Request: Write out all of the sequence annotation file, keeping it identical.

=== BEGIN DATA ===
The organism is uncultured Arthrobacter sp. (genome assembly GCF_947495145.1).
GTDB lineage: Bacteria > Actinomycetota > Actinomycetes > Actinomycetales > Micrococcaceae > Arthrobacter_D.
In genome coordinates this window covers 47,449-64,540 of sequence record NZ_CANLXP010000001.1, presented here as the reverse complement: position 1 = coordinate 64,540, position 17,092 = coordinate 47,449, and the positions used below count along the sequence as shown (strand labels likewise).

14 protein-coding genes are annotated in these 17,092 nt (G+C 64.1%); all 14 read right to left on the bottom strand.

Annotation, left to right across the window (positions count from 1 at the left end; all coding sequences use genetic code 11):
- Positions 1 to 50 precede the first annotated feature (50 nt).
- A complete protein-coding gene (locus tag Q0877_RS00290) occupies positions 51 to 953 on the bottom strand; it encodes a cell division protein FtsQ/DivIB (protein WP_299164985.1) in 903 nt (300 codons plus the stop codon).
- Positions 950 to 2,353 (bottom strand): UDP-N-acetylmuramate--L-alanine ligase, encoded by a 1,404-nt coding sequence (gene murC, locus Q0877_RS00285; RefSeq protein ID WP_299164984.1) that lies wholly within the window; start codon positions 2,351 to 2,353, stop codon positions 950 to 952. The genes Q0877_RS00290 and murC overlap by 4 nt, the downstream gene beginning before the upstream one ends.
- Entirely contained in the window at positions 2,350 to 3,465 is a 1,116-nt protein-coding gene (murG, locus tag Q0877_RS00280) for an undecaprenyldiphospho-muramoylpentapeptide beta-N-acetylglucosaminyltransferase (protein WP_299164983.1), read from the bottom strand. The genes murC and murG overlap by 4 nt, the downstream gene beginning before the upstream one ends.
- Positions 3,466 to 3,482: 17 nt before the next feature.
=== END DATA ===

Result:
The organism is uncultured Arthrobacter sp. (genome assembly GCF_947495145.1).
GTDB lineage: Bacteria > Actinomycetota > Actinomycetes > Actinomycetales > Micrococcaceae > Arthrobacter_D.
In genome coordinates this window covers 47,449-64,540 of sequence record NZ_CANLXP010000001.1, presented here as the reverse complement: position 1 = coordinate 64,540, position 17,092 = coordinate 47,449, and the positions used below count along the sequence as shown (strand labels likewise).

14 protein-coding genes are annotated in these 17,092 nt (G+C 64.1%); all 14 read right to left on the bottom strand.

Annotation, left to right across the window (positions count from 1 at the left end; all coding sequences use genetic code 11):
- Positions 1 to 50 precede the first annotated feature (50 nt).
- A complete protein-coding gene (locus tag Q0877_RS00290) occupies positions 51 to 953 on the bottom strand; it encodes a cell division protein FtsQ/DivIB (protein WP_299164985.1) in 903 nt (300 codons plus the stop codon).
- Positions 950 to 2,353 (bottom strand): UDP-N-acetylmuramate--L-alanine ligase, encoded by a 1,404-nt coding sequence (gene murC, locus Q0877_RS00285; RefSeq protein ID WP_299164984.1) that lies wholly within the window; start codon positions 2,351 to 2,353, stop codon positions 950 to 952. The genes Q0877_RS00290 and murC overlap by 4 nt, the downstream gene beginning before the upstream one ends.
- Entirely contained in the window at positions 2,350 to 3,465 is a 1,116-nt protein-coding gene (murG, locus tag Q0877_RS00280) for an undecaprenyldiphospho-muramoylpentapeptide beta-N-acetylglucosaminyltransferase (protein WP_299164983.1), read from the bottom strand. The genes murC and murG overlap by 4 nt, the downstream gene beginning before the upstream one ends.
- Positions 3,466 to 3,482: 17 nt before the next feature.